Sole Sports employee Flash Santoro will go to all lengths to run a race; distance–traveling or running–is no obstacle. “I will travel 6,000 miles to run a 5K,” he says.
Granted, it wasn’t just any 5K.
This past August, Santoro traveled to Lyon, France for the World Masters Athletics Championships where he represented the United States in the 5K, 8K (cross country), and 3K steeplechase.
The World Masters Athletics Championships began in 1975 and are held every two years. Athletes from around the world compete in track and field, cross country, and road running events. They are divided into five-year age groups, beginning with 35 to 39 and go up to 95 to 99. This year in Lyon, there were more than 8,000 athletes from 98 countries, including Olympians, doctors, teachers, and more.
It was Santoro’s second appearance at Worlds—he also competed at the 2011 outdoor championships in Sacramento, CA. He has won national golds in both the steeplechase and 5K in recent years and is currently ranked number one in the country in the 3k steeplechase for his age group.
The 8K was Santoro’s first event on Day 3 of the competition. The cross country course was tough and crowded for the first two miles, but he managed to finish as the top American in his age group and 27th in the world with a time of 29:29.00.
Three days later, a grueling 5K took place in 100-plus degree heat and humidity. Many competitors ran about a minute slower than predicted and some did not start or finish due to the extreme conditions. Santoro experienced severe cramps about two miles in but fought through and managed to crack into the top 40 overall and finish as the top American in the 40 to 44 age group with a time of 17:46.55.
The final event for Santoro was the steeplechase, his bread and butter. The event consists of 28 barriers (hurdles that are 36 inches high) and seven water jumps (12-feet long stretches of water) spread out over the course of 3,000 meters. It requires a great deal of speed and agility, and the impact from so many hurdles can be extremely hard on the body.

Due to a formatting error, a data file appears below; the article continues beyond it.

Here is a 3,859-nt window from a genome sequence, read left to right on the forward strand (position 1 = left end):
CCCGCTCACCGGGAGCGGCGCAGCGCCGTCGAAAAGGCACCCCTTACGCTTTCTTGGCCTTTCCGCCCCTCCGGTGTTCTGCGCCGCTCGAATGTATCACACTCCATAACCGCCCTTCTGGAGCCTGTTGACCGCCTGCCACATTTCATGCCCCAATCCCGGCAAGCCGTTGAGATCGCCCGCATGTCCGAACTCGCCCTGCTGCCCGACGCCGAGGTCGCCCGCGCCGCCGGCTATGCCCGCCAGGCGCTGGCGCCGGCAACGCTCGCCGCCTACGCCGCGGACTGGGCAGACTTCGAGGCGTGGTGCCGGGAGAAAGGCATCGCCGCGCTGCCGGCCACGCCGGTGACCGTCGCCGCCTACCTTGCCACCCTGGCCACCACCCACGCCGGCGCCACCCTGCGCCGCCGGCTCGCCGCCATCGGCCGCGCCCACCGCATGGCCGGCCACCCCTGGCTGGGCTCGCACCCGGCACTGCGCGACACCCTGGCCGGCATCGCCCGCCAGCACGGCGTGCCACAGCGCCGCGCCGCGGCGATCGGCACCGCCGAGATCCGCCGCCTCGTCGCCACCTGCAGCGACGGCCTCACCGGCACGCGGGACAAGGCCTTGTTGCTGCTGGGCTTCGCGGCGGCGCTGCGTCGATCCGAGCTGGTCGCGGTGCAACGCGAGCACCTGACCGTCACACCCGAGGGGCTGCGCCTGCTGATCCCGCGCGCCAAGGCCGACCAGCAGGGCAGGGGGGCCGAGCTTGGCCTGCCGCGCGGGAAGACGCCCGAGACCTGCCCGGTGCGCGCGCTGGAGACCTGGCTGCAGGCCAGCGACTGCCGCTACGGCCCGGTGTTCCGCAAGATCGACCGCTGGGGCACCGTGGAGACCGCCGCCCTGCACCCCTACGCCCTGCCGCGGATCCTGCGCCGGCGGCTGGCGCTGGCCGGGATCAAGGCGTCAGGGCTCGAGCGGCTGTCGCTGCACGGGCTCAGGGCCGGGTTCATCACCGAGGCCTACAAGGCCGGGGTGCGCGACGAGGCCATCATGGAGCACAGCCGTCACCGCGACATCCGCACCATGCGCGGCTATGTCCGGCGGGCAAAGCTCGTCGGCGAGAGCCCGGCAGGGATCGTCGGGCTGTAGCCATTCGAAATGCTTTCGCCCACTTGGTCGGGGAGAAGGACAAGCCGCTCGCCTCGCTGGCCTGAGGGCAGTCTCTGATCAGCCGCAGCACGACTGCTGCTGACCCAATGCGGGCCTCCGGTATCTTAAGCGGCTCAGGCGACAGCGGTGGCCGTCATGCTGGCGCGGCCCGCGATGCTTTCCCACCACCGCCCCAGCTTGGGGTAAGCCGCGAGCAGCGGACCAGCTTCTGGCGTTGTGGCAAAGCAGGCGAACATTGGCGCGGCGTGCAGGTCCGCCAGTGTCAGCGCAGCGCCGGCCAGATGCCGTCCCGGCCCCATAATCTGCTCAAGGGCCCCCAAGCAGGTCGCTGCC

But Santoro was hooked when he first discovered the event his senior year of high school in Stafford, CT. “My mom said I always had the biggest smile on my face,” he recalls. “She said I looked like Rocky, running on the beach out there.”
More than 20 years later, 40 years young, Santoro is still at it and competing at a world class level. He jumps over the hoods of cars and leaps over fences for practice. “Steeplechasers are the pinnacle of crazy,” he says. “We look at the world in a different way. I’ll see a park picnic table and I start thinking, ‘Should I jump off of that, or could I clear it?’ I’ll see a hedge and think, ‘Is that too deep? I know I can get it width wise...’”
So it is no surprise that in Lyon, Santoro was found leaping over anything he could find for practice, hurdling over fences and benches amongst the Alps. The race took place on August 15, the second to last day of competition and for this event, the weather conditions were just right–temperatures in the 60s, overcast, and a light breeze blowing. Santoro finished 19th in his age group and as the number one American. His time of 10:42.35 was a personal PR within his current age group, and allowed plenty of time for him to start a rousing cheer and series of high fives as the rest of the competitors crossed the finish line. “Even though we all spoke different languages, congratulatory hugs, handshakes, and high fives were universally understood,” he says. “There’s a really great feeling you can get from knowing you’re not alone in the world with this running thing. Running breaks down barriers (just not the ones in the steeplechase).”
Breaking down language barriers is nothing new for Santoro, who majored in French and taught the language for eight years. “That was one of the coolest things about Lyon,” he says. “I got to speak a language I rarely get to use.” Santoro acted as an unofficial translator between athletes from other countries, most of whom spoke some English, and locals. He makes a point to learn some of the language visiting a foreign country and is very sensitive to local cultures. In fact, he says he was less inclined to compete at the World Masters Indoor Championships in Daegu, South Korea because he doesn’t speak Korean–yet.
Next year, Santoro is setting his sights on another national championship in the steeplechase and then plans to compete in the World Masters Games in 2017 in New Zealand. After that, who knows? When asked how long he planned to continue competing, he replied, "I'll be in that 95 to 99 age group someday, if I can still manage it. That's the goal."